Monday, 20 February 2012

BMC - the pressure is building

The World Tour circus has been ongoing for one and a half months now, travelling from Down Under to Asia and the Middle East. The riders have enjoyed some nice weather and been riding with their new kit, some with their new team for the very first time. Some teams have been winning "every race" (as I wrote here) while others have yet to open the champagne.

Worried yet?

Photo downloaded here.

Winning is contagious
Yesterday I talked to Mads Kaggestad, former Credit Agricole, on twitter. He mentioned that the pressure is now on for the big teams who have yet to win. I support this fully.
Of course, the riders on teams that haven't won anything yet will shrug the shoulders, look distant and say that "the season is still young" or that "the goals are the classics" and so forth. But, beneath all that, I suppose there is a tiny piece of uncertainty building. Nothing big, nothing you'll loose sleep over. Yet.

Thing is, big teams have big riders. Big riders get the support, meaning that "less experienced riders need to seize the possibilities", as Kaggestad said. So far they have not, meaning that the team's stars need to step up to do the job and win. After all, that is what they are paid to do.

Take BMC, having last years WC, tour winner, and rider of the year. The pressure on these guys is intense. Luckily, the three of them have been in the spotlight before and are familiar with pressure and how to deal with it. Have in mind, being mentally strong has nothing to do with being emotionless or "switched off", it is how you deal with pressure.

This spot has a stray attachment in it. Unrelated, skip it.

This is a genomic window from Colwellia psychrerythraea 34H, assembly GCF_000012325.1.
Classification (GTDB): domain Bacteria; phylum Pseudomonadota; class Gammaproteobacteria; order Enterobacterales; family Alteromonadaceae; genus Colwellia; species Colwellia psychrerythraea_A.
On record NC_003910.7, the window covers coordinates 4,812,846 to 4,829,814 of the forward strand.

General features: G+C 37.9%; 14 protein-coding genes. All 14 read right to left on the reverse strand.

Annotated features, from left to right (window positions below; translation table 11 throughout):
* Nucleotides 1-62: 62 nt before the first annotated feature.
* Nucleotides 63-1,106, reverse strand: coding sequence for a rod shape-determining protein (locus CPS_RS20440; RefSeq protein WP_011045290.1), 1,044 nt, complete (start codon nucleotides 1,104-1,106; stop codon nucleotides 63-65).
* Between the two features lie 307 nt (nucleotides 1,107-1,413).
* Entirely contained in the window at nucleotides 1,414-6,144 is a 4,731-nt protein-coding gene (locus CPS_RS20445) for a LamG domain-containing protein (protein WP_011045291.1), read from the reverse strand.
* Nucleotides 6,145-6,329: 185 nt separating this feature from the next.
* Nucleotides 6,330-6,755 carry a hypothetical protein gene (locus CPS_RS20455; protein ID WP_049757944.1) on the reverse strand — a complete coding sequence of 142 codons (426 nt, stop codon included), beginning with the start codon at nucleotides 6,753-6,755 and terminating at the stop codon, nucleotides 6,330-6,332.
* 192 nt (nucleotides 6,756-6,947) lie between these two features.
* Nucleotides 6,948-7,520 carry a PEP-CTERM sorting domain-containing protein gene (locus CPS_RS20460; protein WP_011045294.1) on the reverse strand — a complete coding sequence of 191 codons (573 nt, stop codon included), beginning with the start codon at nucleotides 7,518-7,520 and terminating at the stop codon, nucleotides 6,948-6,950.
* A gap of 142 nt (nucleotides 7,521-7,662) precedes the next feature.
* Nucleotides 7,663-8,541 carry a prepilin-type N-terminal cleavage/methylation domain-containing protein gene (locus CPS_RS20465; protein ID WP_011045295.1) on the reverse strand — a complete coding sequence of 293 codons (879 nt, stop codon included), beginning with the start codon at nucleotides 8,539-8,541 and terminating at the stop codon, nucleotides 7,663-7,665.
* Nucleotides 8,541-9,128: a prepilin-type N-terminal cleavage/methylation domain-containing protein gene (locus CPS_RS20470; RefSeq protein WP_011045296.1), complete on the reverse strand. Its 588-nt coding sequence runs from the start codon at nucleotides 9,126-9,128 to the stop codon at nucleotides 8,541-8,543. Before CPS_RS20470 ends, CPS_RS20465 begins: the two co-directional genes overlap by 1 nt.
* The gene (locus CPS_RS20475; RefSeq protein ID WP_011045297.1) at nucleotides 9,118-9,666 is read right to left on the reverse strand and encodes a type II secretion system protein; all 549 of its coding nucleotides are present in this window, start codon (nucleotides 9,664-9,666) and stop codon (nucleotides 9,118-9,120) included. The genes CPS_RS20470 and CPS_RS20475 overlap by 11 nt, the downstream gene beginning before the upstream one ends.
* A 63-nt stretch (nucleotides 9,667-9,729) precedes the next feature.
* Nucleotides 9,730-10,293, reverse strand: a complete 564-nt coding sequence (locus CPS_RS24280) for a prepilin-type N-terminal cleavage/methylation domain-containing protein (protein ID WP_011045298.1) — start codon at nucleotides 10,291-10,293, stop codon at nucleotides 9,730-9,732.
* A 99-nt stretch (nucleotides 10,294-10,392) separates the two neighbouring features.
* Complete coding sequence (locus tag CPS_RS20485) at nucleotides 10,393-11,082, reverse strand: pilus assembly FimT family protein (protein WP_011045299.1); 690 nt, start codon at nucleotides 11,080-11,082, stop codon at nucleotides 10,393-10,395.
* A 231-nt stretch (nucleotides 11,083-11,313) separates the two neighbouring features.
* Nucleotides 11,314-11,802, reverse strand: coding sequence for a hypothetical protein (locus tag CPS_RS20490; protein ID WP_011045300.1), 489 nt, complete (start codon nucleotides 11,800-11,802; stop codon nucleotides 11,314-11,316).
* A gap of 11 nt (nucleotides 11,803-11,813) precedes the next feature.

There are many things one can do to deal with this, in my work I see this all of the time. Getting on the offensive and in that "zone" is critical, over-analyzing the preparations, the training and the team, are just some examples of how not to do it. Hopefully, staff and riders have been in situations like this before and have a strategy to cope with it or race coaches who are trained to work on these matters. Let's not forget another fact in favour of the stars; having adjusted your form during the better part of a decade helps too.

The season has been on-going for nearly two months now. Teams like OP-QS, Lotto, Sky and LIQ have all nailed a victory or three each, bringing the riders' shoulders down and creating smiles all around. Meanwhile, other big teams, like BMC has yet to prove themselves. This may lead to pressure building, both within the team, from sponsors and from fans. Will discipline remain? Who has the mental strength to perform? Only time will tell. 

Wednesday, 15 February 2012

Three teams are flourishing so far - why?

The road season is back on track with season openings on far warmer latitude than I'm familiar with this early. Tour Down Under kickstarted it, while we now have the riders enjoying six-star hotels in Qatar and Oman. That said, racing took off in Portugal today too, with the Volta ao Algarve.

It pays to be a winner

Photo by Karim Jaffar/Afp, downloaded here.
 So far this season has been dominated by the two Belgian teams Omega Pharma - Quick Step (OP-QS) and Lotto-Belisol (Lotto), with Italian team Liqigas-Cannondale (LIQ) as the third team that made the headlines so far. It is a mix of both young and experienced riders who have claimed the podium. I like the fact that several young ones have developed further. LIQ riders Oss, Viviani and of course Sagan, have all raised the bar to a level few have been able to follow so far. The experienced Greg "Hendy" Henderson has taken charge of the lead-out train in Lotto, given Greipel the lead-out he was missing last year. Boonen is back looking as strong as ever, while teammate youngster Andy Fenn won in Mallorca.